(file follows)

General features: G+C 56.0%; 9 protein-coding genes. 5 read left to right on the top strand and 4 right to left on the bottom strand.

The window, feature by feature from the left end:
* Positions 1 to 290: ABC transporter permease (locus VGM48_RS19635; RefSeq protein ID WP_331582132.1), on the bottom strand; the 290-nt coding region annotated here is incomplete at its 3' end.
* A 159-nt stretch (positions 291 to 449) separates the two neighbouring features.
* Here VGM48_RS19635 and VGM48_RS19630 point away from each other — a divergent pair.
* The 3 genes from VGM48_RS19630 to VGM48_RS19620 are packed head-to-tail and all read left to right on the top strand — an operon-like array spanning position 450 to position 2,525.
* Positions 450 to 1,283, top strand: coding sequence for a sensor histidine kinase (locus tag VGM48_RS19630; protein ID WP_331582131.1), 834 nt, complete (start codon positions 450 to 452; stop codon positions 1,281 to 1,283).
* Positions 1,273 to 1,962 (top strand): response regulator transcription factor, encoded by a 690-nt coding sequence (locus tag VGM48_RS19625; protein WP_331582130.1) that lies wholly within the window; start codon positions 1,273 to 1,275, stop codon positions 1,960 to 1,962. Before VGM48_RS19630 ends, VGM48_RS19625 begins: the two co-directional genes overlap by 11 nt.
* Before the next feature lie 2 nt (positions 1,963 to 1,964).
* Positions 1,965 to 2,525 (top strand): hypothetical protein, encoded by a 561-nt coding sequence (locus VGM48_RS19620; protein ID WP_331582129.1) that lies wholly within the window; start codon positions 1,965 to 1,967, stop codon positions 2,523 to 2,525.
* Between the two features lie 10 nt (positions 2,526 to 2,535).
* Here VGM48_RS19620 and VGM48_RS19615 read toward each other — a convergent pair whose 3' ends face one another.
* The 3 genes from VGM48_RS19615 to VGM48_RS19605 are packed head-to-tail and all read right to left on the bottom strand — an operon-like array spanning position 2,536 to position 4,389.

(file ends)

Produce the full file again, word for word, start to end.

General features: G+C 56.0%; 9 protein-coding genes. 5 read left to right on the top strand and 4 right to left on the bottom strand.

The window, feature by feature from the left end:
* Positions 1 to 290: ABC transporter permease (locus VGM48_RS19635; RefSeq protein ID WP_331582132.1), on the bottom strand; the 290-nt coding region annotated here is incomplete at its 3' end.
* A 159-nt stretch (positions 291 to 449) separates the two neighbouring features.
* Here VGM48_RS19635 and VGM48_RS19630 point away from each other — a divergent pair.
* The 3 genes from VGM48_RS19630 to VGM48_RS19620 are packed head-to-tail and all read left to right on the top strand — an operon-like array spanning position 450 to position 2,525.
* Positions 450 to 1,283, top strand: coding sequence for a sensor histidine kinase (locus tag VGM48_RS19630; protein ID WP_331582131.1), 834 nt, complete (start codon positions 450 to 452; stop codon positions 1,281 to 1,283).
* Positions 1,273 to 1,962 (top strand): response regulator transcription factor, encoded by a 690-nt coding sequence (locus tag VGM48_RS19625; protein WP_331582130.1) that lies wholly within the window; start codon positions 1,273 to 1,275, stop codon positions 1,960 to 1,962. Before VGM48_RS19630 ends, VGM48_RS19625 begins: the two co-directional genes overlap by 11 nt.
* Before the next feature lie 2 nt (positions 1,963 to 1,964).
* Positions 1,965 to 2,525 (top strand): hypothetical protein, encoded by a 561-nt coding sequence (locus VGM48_RS19620; protein ID WP_331582129.1) that lies wholly within the window; start codon positions 1,965 to 1,967, stop codon positions 2,523 to 2,525.
* Between the two features lie 10 nt (positions 2,526 to 2,535).
* Here VGM48_RS19620 and VGM48_RS19615 read toward each other — a convergent pair whose 3' ends face one another.
* The 3 genes from VGM48_RS19615 to VGM48_RS19605 are packed head-to-tail and all read right to left on the bottom strand — an operon-like array spanning position 2,536 to position 4,389.